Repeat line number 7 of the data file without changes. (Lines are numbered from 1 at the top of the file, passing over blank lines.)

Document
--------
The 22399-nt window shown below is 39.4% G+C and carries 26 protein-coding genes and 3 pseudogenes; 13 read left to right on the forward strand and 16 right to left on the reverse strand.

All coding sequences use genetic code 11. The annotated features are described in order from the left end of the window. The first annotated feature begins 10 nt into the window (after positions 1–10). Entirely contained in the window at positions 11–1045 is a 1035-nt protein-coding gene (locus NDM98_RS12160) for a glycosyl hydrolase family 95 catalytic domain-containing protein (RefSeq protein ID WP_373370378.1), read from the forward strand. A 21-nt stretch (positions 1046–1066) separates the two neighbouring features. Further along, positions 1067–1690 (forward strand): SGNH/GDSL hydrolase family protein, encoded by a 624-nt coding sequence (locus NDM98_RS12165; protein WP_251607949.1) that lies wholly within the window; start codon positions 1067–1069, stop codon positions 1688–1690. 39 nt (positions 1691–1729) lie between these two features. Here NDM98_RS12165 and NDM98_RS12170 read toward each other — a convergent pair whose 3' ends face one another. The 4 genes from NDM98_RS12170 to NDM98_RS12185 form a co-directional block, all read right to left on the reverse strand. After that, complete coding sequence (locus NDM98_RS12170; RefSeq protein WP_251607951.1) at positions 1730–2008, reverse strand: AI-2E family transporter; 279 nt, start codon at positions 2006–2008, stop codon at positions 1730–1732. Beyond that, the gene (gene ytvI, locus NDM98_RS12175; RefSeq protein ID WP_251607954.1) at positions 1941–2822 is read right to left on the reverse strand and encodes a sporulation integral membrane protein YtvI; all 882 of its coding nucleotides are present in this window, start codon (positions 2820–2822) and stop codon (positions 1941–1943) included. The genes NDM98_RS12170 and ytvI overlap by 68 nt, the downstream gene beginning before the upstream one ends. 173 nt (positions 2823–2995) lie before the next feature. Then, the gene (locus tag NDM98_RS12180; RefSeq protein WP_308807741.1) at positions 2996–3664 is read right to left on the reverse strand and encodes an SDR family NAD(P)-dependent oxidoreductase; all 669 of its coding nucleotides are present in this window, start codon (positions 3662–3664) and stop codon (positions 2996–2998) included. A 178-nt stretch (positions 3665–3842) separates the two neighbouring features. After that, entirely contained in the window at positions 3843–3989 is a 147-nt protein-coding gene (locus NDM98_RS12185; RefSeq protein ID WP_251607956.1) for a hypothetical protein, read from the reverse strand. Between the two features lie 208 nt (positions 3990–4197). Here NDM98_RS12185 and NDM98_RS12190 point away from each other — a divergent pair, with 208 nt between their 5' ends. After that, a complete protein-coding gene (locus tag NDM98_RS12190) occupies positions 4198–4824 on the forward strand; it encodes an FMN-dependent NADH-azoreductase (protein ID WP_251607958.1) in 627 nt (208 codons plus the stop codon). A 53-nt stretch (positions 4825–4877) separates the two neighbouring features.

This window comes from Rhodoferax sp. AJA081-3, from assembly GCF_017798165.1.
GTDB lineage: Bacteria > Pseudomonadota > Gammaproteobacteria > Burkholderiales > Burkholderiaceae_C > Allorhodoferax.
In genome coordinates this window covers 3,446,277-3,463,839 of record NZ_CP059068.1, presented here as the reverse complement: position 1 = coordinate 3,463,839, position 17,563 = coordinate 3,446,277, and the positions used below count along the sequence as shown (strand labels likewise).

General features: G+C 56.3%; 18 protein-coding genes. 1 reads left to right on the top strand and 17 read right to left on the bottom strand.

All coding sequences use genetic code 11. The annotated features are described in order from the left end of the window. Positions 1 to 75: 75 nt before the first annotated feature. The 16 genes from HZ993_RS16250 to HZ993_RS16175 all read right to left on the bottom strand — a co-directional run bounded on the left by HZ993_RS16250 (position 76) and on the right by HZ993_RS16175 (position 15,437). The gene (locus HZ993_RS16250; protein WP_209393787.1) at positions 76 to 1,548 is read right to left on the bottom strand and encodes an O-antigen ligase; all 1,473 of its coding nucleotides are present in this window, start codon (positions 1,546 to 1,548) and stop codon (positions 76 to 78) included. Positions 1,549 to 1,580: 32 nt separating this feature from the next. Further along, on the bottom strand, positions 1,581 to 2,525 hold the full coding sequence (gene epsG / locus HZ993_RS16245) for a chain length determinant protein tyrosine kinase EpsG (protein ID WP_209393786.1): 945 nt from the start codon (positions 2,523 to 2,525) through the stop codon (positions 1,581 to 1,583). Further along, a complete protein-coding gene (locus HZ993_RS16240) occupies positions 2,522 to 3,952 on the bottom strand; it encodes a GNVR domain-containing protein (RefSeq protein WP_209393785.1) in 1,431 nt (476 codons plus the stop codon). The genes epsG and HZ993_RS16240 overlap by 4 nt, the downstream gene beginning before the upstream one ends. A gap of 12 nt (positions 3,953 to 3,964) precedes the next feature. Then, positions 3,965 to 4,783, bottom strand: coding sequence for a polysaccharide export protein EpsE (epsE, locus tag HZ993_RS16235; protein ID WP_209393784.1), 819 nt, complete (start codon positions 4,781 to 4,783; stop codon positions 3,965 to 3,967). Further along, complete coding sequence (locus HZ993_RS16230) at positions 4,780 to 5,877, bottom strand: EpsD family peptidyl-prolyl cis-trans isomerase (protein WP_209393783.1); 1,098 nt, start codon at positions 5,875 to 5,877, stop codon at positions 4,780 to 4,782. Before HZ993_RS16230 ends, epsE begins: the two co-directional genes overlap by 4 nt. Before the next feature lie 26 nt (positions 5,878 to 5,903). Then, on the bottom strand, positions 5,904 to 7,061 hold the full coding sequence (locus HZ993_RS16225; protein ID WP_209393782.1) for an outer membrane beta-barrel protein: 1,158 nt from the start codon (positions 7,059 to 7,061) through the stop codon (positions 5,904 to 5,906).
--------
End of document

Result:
All coding sequences use genetic code 11. The annotated features are described in order from the left end of the window. Positions 1 to 75: 75 nt before the first annotated feature. The 16 genes from HZ993_RS16250 to HZ993_RS16175 all read right to left on the bottom strand — a co-directional run bounded on the left by HZ993_RS16250 (position 76) and on the right by HZ993_RS16175 (position 15,437). The gene (locus HZ993_RS16250; protein WP_209393787.1) at positions 76 to 1,548 is read right to left on the bottom strand and encodes an O-antigen ligase; all 1,473 of its coding nucleotides are present in this window, start codon (positions 1,546 to 1,548) and stop codon (positions 76 to 78) included. Positions 1,549 to 1,580: 32 nt separating this feature from the next. Further along, on the bottom strand, positions 1,581 to 2,525 hold the full coding sequence (gene epsG / locus HZ993_RS16245) for a chain length determinant protein tyrosine kinase EpsG (protein ID WP_209393786.1): 945 nt from the start codon (positions 2,523 to 2,525) through the stop codon (positions 1,581 to 1,583). Further along, a complete protein-coding gene (locus HZ993_RS16240) occupies positions 2,522 to 3,952 on the bottom strand; it encodes a GNVR domain-containing protein (RefSeq protein WP_209393785.1) in 1,431 nt (476 codons plus the stop codon). The genes epsG and HZ993_RS16240 overlap by 4 nt, the downstream gene beginning before the upstream one ends. A gap of 12 nt (positions 3,953 to 3,964) precedes the next feature. Then, positions 3,965 to 4,783, bottom strand: coding sequence for a polysaccharide export protein EpsE (epsE, locus tag HZ993_RS16235; protein ID WP_209393784.1), 819 nt, complete (start codon positions 4,781 to 4,783; stop codon positions 3,965 to 3,967). Further along, complete coding sequence (locus HZ993_RS16230) at positions 4,780 to 5,877, bottom strand: EpsD family peptidyl-prolyl cis-trans isomerase (protein WP_209393783.1); 1,098 nt, start codon at positions 5,875 to 5,877, stop codon at positions 4,780 to 4,782. Before HZ993_RS16230 ends, epsE begins: the two co-directional genes overlap by 4 nt. Before the next feature lie 26 nt (positions 5,878 to 5,903). Then, on the bottom strand, positions 5,904 to 7,061 hold the full coding sequence (locus HZ993_RS16225; protein ID WP_209393782.1) for an outer membrane beta-barrel protein: 1,158 nt from the start codon (positions 7,059 to 7,061) through the stop codon (positions 5,904 to 5,906).